- it was common knowledge that the JVM needed three things in order to function: CPU, RAM, and disk space.
- when the JVM ran out of memory, you added more.
- if you had no more to give, you needed a few hundred bucks for more RAM sticks.
- this was common practice: feed the JVM more resources!
as of Java 1.7, PermGen space, which is where your classes, thread stacks and garbage collection among other things take place, was a finitely defined amount of memory;
with Java 1.8, PermGen was replaced with Metaspace;
the big difference between the two was that Metaspace has no default limitation, and can grow unbounded;
the important thing to remember about a Garbage Collection cycle is that it is a stop-the-world event, this means that during runtime, no other threads will execute until the GC cycle is complete;
ever wonder why your login is taking a long time? It's very possible you are suffering from a poorly tuned GC cycle which is affecting all end-users of the application;
as of JDK 1.8, if you are using a 4GB+ heap size, and your application has a low latency and high throughput requirement, then using the G1GC collector, is the right choice;
KISS principle: most systems work best if they are kept simple rather than made complex;
scale before you fail;
assuming your host has 32GB of RAM, limiting heap sizes to 16GB is the best practice;
why can't I go to 24GB heap size?
as you grow your heap size, remember that you still have to allow for Metaspace, as well as resources for the operating system;
while the default max heap size is 1/4 of physical memory, most JVM's I've encountered are "safe" to use up to 1/2;
note that the application throughput is at ~92%, it means that about ~8% of the time, the application is waiting for GC;
remember, these are stop-the-world events, so during this time no other threads are moving, including login and http requests;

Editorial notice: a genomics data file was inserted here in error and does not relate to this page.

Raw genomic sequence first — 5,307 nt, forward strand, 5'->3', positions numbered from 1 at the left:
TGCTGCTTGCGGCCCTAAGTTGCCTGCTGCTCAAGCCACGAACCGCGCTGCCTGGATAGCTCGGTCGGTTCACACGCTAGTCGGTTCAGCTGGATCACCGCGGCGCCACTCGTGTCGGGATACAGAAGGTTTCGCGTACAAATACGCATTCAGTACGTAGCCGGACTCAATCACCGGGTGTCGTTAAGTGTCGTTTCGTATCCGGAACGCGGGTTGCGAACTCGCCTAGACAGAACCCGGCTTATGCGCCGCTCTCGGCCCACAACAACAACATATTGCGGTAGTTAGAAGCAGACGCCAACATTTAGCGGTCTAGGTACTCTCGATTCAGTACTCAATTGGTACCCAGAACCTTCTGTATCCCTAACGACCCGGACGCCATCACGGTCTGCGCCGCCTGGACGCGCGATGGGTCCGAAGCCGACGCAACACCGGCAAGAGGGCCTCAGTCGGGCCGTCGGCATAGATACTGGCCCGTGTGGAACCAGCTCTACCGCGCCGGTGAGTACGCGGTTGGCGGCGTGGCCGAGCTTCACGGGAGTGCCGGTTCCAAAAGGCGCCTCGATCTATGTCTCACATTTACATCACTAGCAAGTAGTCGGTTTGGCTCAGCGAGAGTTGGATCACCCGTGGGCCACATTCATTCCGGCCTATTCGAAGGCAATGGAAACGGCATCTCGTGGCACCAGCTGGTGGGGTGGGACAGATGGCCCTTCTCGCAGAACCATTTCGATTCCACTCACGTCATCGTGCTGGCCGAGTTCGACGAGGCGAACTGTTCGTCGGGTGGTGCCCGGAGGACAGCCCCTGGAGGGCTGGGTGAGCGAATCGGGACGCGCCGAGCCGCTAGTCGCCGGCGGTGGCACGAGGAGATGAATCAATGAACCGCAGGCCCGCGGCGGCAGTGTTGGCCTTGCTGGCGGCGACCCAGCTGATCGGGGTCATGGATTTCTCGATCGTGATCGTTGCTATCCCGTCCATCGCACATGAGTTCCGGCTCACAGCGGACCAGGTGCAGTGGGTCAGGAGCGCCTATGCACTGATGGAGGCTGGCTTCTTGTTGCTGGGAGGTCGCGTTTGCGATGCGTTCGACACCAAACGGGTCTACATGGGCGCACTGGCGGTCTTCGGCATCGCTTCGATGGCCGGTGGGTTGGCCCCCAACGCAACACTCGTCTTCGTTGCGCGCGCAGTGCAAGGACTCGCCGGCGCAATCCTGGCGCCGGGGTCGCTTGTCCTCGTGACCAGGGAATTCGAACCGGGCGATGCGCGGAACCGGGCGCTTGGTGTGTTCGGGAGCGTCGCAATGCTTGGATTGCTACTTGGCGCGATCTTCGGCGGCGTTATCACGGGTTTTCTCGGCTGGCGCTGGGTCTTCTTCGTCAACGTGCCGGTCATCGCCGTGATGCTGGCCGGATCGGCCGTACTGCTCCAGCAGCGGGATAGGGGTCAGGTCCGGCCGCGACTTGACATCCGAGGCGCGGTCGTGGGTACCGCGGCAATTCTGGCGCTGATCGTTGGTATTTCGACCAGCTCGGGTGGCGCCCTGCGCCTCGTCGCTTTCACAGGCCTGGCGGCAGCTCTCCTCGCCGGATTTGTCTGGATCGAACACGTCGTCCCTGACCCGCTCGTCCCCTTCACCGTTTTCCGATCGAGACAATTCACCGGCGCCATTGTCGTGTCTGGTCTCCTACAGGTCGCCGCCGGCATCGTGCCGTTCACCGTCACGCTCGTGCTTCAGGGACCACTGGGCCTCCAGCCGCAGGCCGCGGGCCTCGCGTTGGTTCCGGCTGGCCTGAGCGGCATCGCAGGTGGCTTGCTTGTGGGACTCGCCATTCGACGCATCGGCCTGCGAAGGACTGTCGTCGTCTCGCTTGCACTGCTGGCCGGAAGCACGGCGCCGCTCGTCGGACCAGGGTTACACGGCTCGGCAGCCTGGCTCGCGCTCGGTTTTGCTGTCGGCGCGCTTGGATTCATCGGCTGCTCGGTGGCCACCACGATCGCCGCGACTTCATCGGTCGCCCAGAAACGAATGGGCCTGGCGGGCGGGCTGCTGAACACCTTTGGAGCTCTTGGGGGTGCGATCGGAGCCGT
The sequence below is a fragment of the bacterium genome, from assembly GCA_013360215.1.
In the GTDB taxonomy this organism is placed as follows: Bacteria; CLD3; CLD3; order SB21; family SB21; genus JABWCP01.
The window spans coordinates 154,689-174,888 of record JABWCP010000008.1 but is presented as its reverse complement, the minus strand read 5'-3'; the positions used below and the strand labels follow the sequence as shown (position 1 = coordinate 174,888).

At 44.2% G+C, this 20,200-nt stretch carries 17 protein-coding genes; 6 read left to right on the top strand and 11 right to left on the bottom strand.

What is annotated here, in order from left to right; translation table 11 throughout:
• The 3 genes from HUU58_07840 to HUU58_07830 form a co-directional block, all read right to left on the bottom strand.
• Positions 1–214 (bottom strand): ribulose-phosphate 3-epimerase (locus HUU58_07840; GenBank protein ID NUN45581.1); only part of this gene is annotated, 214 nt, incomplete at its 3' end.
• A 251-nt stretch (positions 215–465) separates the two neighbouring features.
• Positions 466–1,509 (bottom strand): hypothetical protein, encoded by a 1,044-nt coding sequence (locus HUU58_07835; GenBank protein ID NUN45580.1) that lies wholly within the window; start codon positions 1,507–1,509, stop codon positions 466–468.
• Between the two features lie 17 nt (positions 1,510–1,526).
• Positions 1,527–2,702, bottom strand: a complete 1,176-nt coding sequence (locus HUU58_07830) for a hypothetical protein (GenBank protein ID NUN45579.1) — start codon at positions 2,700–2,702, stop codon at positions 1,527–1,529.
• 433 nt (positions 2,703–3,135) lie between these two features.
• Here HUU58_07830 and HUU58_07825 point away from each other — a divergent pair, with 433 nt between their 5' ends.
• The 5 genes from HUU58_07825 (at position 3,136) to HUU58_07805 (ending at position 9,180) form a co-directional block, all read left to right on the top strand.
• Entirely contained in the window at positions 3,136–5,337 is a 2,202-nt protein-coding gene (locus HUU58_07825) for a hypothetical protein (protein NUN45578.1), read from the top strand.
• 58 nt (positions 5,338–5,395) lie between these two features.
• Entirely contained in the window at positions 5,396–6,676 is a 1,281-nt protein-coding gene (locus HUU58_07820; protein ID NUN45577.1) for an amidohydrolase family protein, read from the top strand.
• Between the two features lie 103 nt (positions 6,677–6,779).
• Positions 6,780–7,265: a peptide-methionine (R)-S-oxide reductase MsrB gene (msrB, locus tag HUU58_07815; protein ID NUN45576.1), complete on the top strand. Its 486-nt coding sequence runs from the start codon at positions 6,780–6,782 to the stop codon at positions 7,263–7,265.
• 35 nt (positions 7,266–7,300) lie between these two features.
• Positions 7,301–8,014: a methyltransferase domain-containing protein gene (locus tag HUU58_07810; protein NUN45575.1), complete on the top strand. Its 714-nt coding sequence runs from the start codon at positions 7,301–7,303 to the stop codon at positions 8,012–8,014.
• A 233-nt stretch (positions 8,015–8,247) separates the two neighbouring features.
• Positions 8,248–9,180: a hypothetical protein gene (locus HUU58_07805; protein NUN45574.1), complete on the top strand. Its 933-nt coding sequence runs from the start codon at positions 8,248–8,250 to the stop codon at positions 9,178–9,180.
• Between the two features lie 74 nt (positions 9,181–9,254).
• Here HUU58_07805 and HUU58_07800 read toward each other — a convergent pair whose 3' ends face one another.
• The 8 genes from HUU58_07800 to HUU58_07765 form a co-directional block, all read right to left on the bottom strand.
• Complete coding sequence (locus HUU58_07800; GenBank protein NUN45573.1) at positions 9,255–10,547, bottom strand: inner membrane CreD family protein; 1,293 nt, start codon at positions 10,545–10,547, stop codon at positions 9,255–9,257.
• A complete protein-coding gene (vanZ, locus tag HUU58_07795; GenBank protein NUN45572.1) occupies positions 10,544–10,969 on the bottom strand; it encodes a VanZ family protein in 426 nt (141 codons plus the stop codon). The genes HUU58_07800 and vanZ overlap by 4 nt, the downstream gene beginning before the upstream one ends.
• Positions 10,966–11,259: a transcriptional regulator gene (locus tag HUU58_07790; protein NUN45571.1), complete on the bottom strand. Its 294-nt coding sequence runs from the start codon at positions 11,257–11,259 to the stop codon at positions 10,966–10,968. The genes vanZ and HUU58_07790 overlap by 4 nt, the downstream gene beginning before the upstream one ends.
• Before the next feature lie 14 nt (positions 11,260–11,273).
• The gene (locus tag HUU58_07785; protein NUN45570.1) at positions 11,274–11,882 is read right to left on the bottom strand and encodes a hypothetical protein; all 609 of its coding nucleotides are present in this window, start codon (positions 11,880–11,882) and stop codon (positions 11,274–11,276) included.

we aim to keep a healthy throughput at ~99%;
note that max pause GC time is +20s wait times; this explains the UI slowness reported;
we want to ideally see this number <1s;
note that in this 72 hour period there were ~42k+ GC cycles;
after an analysis of the JVM arguments in place, it was found that several arguments were forcing the G1 algorithm to work overtime to keep within the constraints of the argument limitations;
examples of unwanted arguments:
-XX:-UseAdaptiveSizePolicy -XX:G1NewSizePercent=20 -XX: MaxMetaspaceExpansion=64M -XX:G1SummarizeRSetStatsPeriod=1 -XX:G1HeapRegionSize=4m -XX:MetaspaceSize=1024m -XX:MaxMetaspaceSize=2048m
all of those arguments have overhead to the JVM and force the GC to work outside of its default algorithms;
removing these args was recommended and ultimately led to a resolution;
removing the JVM args that were causing overhead ultimately allowed the GC algorithm to do what it was intended to do without having to operate with a wrench in its cogs;
it was noted that the following JVM args were being set and it was recommended to remove them
while the Jenkins codebase does not contain system.gc() method calls as a best practice, due to the over 4K plugins available for Jenkins, sometimes a plugin developer will use this method;
in this case the addition of the -XX:+DisableExplicitGC JVM arg resolved this issue;